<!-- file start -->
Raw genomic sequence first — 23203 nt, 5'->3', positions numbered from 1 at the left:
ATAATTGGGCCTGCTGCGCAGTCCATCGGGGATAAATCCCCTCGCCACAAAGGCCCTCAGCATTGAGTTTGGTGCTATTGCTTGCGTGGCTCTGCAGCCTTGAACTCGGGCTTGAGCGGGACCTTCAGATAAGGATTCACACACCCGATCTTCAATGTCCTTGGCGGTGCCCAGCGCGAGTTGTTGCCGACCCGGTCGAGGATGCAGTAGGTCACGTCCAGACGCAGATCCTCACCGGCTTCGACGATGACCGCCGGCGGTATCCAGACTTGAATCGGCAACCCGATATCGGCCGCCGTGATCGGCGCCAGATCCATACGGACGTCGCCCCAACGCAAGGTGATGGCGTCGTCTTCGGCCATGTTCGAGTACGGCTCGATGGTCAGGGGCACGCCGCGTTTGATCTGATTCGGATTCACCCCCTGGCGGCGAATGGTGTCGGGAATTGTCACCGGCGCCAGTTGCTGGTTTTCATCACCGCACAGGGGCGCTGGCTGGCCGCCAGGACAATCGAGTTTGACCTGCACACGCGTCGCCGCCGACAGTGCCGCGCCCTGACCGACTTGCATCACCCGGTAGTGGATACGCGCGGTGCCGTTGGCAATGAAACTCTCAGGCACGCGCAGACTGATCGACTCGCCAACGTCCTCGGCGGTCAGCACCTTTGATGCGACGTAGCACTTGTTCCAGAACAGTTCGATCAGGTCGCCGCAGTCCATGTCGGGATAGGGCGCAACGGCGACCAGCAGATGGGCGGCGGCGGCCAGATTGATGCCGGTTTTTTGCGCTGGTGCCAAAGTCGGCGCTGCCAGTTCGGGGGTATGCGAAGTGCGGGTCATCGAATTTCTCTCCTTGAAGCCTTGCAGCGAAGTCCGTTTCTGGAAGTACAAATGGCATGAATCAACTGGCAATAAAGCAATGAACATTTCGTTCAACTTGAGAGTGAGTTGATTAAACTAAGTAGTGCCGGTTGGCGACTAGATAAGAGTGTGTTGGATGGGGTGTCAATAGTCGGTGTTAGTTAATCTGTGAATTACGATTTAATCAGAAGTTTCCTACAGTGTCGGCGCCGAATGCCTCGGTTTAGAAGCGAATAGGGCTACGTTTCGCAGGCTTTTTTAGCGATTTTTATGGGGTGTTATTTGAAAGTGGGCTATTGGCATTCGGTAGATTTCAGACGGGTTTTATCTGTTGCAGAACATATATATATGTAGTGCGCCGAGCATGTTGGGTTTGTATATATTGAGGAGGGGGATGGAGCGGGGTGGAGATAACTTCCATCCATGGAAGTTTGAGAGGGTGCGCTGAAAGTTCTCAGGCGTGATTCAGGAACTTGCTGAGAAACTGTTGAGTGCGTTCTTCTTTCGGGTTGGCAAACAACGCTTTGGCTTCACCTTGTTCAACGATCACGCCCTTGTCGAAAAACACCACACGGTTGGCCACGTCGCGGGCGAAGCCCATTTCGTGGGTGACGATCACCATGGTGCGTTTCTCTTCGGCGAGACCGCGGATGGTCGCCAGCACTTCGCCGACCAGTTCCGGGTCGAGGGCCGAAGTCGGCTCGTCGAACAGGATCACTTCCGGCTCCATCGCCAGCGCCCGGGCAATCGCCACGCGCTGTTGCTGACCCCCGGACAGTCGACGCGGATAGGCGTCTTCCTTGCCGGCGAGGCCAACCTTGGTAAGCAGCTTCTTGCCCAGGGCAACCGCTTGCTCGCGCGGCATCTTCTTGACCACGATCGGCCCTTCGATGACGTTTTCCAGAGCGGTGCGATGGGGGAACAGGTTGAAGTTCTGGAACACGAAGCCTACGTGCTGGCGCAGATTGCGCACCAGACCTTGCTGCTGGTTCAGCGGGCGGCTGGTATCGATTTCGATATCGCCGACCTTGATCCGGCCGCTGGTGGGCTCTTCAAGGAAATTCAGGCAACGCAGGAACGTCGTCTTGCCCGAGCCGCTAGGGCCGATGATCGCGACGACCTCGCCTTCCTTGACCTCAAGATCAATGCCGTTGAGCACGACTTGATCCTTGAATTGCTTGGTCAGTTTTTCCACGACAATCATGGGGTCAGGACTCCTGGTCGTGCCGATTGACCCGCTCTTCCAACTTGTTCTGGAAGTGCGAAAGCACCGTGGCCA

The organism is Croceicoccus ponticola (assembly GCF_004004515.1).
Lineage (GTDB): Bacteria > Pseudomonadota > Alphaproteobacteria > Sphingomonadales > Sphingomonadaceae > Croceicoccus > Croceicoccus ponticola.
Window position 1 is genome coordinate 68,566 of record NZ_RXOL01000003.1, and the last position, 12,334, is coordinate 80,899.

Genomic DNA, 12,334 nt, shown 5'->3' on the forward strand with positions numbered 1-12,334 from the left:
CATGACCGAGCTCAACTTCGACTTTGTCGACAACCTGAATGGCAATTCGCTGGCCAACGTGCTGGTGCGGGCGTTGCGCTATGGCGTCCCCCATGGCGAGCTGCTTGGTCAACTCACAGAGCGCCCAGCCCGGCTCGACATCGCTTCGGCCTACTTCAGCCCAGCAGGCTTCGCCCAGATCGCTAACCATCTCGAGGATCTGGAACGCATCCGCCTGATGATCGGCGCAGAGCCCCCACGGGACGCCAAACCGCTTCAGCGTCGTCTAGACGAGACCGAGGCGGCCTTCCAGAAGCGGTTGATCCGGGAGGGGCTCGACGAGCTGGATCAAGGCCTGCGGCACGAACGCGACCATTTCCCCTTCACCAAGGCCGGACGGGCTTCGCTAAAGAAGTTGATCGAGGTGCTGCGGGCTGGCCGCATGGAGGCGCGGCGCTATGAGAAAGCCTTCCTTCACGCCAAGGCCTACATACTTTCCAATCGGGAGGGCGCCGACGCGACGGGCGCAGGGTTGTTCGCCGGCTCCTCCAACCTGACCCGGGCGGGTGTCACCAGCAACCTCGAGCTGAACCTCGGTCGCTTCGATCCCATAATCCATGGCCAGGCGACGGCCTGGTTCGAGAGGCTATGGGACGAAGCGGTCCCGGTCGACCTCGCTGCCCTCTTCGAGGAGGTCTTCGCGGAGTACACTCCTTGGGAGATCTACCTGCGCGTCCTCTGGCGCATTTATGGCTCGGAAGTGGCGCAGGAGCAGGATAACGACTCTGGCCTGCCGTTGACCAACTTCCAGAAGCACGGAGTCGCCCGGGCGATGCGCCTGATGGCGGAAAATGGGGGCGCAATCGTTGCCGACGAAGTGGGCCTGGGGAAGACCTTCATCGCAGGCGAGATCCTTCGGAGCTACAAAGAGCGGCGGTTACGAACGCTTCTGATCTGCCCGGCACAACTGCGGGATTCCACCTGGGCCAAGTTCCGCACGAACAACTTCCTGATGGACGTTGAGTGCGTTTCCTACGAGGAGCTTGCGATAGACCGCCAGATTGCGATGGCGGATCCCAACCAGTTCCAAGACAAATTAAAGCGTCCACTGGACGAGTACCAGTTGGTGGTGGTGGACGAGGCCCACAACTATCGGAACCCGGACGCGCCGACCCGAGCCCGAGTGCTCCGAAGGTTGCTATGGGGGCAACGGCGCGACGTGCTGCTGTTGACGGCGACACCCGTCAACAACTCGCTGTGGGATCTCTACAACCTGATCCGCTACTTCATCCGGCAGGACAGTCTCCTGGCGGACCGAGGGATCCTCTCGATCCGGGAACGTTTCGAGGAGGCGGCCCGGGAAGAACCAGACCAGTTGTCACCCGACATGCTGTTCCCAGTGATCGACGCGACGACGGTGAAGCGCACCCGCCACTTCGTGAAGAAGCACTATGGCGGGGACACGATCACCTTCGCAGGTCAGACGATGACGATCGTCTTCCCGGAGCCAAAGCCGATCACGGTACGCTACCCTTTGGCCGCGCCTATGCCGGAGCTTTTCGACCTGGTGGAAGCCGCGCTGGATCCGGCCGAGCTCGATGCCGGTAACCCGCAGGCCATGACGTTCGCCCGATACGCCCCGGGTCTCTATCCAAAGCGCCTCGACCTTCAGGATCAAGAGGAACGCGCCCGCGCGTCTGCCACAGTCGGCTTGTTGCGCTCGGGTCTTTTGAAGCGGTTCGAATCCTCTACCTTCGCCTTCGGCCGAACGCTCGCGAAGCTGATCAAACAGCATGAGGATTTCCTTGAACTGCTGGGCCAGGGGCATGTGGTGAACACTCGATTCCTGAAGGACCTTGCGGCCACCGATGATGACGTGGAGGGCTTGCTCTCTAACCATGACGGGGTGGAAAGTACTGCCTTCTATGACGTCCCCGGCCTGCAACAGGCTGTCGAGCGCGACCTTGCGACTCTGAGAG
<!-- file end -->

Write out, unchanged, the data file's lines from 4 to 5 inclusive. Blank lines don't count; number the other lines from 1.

Lineage (GTDB): Bacteria > Pseudomonadota > Alphaproteobacteria > Sphingomonadales > Sphingomonadaceae > Croceicoccus > Croceicoccus ponticola.
Window position 1 is genome coordinate 68,566 of record NZ_RXOL01000003.1, and the last position, 12,334, is coordinate 80,899.